Familiar partnership and all-too familiar memories
Carbon copy of the day
For one top-order batsman to be run out in a one-day international can be understandable, for two to go that way inside 10 overs is careless. Tillakaratne Dilshan had already been found short of his crease after misjudging a single to mid-on where Stuart Broad completed the dismissal, but Sri Lanka didn't learn the error of their captain's ways. Or, at least, Dinesh Chandimal didn't. He tapped the ball towards the on side and raced off for a single, but this time James Anderson swooped from mid-on and hit the stumps direct with an under-arm flick. Chandimal, who has had precious few chances on this tour, was left with plenty of time to reflect.
Drop of the day
England's opening bowlers began well, keeping a tight leash on the openers in the early overs, but things started to go wrong in Bresnan's third over. The most costly moment came off the second ball when Mahela Jayawardene top edged towards slip but Graeme Swann couldn't hold onto a high chance and neither was Craig Kieswetter able to take a rebound (unlike in the World Twenty20 final against Australia). Jayawardene had 7 at the time and then off the final two balls of the over collected his first two boundaries. The first was an edge that didn't carry to Swann, who couldn't stop it, then Jayawardene played a silky cover drive to leave Bresnan less than amused.
Milestones of the day
Jayawardene and Kumar Sangakkara have spent many hours batting together against England - although slightly less so on this tour - so it didn't come as a huge surprise that the new third-wicket record of 159 they set surpassed their own partnership of 140 at Chester-le-Street in 2006 during the 5-0 whitewash. The statistics were remarkably similar as today as Jayawardene dominated with a hundred and Sangakkara played second fiddle with a cool half-century. Talking of Jayawardene, he also set himself a new career milestone in reaching 144. It surpassed his previous best of 128, made 11 years ago against India in Sharjah.
Unfinished business of the day
Alastair Cook still has to convince many that he is suitable to be opening the batting in one-day internationals, so it will frustrate him hugely that he couldn't build on a solid start and match Jayawardene's earlier hundred. The signs were good as he kept the scoreboard ticking and kept his strike-rate as captain over 90. He'd reached 48 off 51 balls when he came down the pitch to Suraj Randiv but only managed to loft a catch to Angelo Mathews at deep cover. England needed more.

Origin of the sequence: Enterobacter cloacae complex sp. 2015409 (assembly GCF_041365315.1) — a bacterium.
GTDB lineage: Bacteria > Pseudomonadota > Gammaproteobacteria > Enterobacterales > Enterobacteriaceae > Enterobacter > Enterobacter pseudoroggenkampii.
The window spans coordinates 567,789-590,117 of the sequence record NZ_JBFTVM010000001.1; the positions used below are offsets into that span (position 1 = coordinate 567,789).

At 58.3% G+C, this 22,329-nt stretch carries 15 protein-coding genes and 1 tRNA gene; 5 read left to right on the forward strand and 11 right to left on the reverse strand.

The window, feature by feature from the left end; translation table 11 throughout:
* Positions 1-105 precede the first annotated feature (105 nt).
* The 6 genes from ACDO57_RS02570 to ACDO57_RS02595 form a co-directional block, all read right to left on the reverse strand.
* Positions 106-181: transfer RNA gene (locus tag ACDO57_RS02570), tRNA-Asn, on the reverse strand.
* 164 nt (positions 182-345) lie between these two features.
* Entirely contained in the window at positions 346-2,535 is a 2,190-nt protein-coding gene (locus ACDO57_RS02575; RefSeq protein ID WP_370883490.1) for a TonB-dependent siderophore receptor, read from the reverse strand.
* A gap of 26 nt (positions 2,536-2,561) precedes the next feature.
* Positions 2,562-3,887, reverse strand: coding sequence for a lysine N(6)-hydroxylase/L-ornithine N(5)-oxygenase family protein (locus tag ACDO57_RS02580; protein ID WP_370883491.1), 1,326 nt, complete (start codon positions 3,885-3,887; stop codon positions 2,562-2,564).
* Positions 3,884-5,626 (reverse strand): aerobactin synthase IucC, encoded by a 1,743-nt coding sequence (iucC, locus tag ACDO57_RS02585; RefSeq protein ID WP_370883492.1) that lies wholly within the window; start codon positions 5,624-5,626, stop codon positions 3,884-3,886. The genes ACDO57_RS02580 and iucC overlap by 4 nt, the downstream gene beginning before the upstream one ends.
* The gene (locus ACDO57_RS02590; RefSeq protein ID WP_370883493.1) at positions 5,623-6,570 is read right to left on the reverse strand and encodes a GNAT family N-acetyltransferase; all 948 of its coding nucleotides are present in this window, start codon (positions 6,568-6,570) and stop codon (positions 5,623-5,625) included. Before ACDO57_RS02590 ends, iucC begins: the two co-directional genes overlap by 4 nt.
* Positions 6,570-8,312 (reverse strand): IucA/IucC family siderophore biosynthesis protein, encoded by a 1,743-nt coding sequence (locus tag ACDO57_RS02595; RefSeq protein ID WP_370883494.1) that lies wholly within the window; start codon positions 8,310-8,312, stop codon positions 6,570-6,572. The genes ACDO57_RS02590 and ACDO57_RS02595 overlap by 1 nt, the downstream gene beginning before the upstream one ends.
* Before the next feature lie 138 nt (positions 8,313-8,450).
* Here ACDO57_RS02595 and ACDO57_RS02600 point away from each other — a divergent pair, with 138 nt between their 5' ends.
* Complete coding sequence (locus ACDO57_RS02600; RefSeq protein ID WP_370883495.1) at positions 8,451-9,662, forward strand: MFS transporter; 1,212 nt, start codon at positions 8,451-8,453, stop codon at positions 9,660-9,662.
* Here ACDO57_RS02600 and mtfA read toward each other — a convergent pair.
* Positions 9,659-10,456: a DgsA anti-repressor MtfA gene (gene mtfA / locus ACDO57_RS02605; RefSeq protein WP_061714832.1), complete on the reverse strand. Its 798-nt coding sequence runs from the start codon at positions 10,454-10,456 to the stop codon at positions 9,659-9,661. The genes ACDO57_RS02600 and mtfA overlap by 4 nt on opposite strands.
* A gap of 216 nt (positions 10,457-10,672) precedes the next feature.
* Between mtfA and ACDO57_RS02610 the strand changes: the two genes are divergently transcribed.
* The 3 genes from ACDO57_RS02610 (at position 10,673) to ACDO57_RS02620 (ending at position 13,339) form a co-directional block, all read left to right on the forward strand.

Ball of the day
It's meant to be Lasith Malinga who sends down the toe-crushing yorkers, but on this occasion it was Suranga Lakmal as he ended Jonathan Trott's laboured innings with a superb delivery. He'd already removed Craig Kieswetter when he returned for a second spell and with his fifth ball back speared a delivery under Trott's bat. However, for a while it appeared he may have done England a favour as Eoin Morgan and Ian Bell added a brisk stand. Trott had played one of those innings that raises more questions than answers, not hitting a boundary until his 27th ball, and putting pressure on other batsmen.
Bad memory of the day
On Thursday, Tim Bresnan was asked to reflect on his tough day against Sri Lanka at Headingley in 2006. He was carted for 29 off two overs by Sanath Jayasuriya and Upul Tharanga then didn't bowl again in the innings. "We got nailed in that series but everyone has moved on since then," Bresnan said, which is true on all counts, but he would be forgiven if he'd had the odd flash back. It was a frustrating day for Bresnan back on home soil as he watched Jayawardene be given an early life at slip and finished with 70 runs off his nine overs. However, unlike five years ago, at least he opened his wicket tally when Nuwan Kulasekara was caught at deep square-leg. The less said about his 2 from 12 balls the better.
Andrew McGlashan is an assistant editor at ESPNcricinfo